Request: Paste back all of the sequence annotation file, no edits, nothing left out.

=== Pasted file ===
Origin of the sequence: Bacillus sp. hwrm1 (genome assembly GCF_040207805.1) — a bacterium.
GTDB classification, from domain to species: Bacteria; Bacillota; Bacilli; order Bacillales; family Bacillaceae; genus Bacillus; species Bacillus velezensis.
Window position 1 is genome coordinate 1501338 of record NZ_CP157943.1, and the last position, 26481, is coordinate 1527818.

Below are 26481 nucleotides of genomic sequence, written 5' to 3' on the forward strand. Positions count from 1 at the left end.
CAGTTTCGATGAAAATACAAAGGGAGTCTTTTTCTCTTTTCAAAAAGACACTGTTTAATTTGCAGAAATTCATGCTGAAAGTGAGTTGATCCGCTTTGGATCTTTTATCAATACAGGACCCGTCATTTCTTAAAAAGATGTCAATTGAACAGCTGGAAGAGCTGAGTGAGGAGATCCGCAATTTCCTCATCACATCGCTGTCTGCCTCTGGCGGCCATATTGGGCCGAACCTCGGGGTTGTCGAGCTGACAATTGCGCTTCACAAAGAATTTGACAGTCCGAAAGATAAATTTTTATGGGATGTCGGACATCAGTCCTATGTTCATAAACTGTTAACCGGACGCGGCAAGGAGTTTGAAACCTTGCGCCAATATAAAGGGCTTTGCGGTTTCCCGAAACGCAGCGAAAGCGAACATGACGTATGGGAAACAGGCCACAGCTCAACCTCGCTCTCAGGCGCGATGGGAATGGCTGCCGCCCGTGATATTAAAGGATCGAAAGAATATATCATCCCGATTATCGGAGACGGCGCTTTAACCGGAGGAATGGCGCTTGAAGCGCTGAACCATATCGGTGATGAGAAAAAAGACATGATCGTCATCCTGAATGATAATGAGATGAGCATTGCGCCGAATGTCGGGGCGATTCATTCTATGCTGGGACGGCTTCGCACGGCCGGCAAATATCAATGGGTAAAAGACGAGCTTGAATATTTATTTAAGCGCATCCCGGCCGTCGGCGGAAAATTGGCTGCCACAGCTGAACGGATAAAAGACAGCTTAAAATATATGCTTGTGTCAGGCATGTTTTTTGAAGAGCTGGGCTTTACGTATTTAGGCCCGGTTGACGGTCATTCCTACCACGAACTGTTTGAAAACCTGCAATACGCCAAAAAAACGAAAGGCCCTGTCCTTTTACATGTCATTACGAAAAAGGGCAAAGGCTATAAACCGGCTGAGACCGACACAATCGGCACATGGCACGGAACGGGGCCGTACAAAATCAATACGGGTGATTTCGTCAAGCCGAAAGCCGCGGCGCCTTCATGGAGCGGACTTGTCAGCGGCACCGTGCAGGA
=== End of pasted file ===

Origin of the sequence: Bacillus sp. hwrm1 (genome assembly GCF_040207805.1) — a bacterium.
GTDB classification, from domain to species: Bacteria; Bacillota; Bacilli; order Bacillales; family Bacillaceae; genus Bacillus; species Bacillus velezensis.
Window position 1 is genome coordinate 1501338 of record NZ_CP157943.1, and the last position, 26481, is coordinate 1527818.

Below are 26481 nucleotides of genomic sequence, written 5' to 3' on the forward strand. Positions count from 1 at the left end.
CAGTTTCGATGAAAATACAAAGGGAGTCTTTTTCTCTTTTCAAAAAGACACTGTTTAATTTGCAGAAATTCATGCTGAAAGTGAGTTGATCCGCTTTGGATCTTTTATCAATACAGGACCCGTCATTTCTTAAAAAGATGTCAATTGAACAGCTGGAAGAGCTGAGTGAGGAGATCCGCAATTTCCTCATCACATCGCTGTCTGCCTCTGGCGGCCATATTGGGCCGAACCTCGGGGTTGTCGAGCTGACAATTGCGCTTCACAAAGAATTTGACAGTCCGAAAGATAAATTTTTATGGGATGTCGGACATCAGTCCTATGTTCATAAACTGTTAACCGGACGCGGCAAGGAGTTTGAAACCTTGCGCCAATATAAAGGGCTTTGCGGTTTCCCGAAACGCAGCGAAAGCGAACATGACGTATGGGAAACAGGCCACAGCTCAACCTCGCTCTCAGGCGCGATGGGAATGGCTGCCGCCCGTGATATTAAAGGATCGAAAGAATATATCATCCCGATTATCGGAGACGGCGCTTTAACCGGAGGAATGGCGCTTGAAGCGCTGAACCATATCGGTGATGAGAAAAAAGACATGATCGTCATCCTGAATGATAATGAGATGAGCATTGCGCCGAATGTCGGGGCGATTCATTCTATGCTGGGACGGCTTCGCACGGCCGGCAAATATCAATGGGTAAAAGACGAGCTTGAATATTTATTTAAGCGCATCCCGGCCGTCGGCGGAAAATTGGCTGCCACAGCTGAACGGATAAAAGACAGCTTAAAATATATGCTTGTGTCAGGCATGTTTTTTGAAGAGCTGGGCTTTACGTATTTAGGCCCGGTTGACGGTCATTCCTACCACGAACTGTTTGAAAACCTGCAATACGCCAAAAAAACGAAAGGCCCTGTCCTTTTACATGTCATTACGAAAAAGGGCAAAGGCTATAAACCGGCTGAGACCGACACAATCGGCACATGGCACGGAACGGGGCCGTACAAAATCAATACGGGTGATTTCGTCAAGCCGAAAGCCGCGGCGCCTTCATGGAGCGGACTTGTCAGCGGCACCGTGCAGGA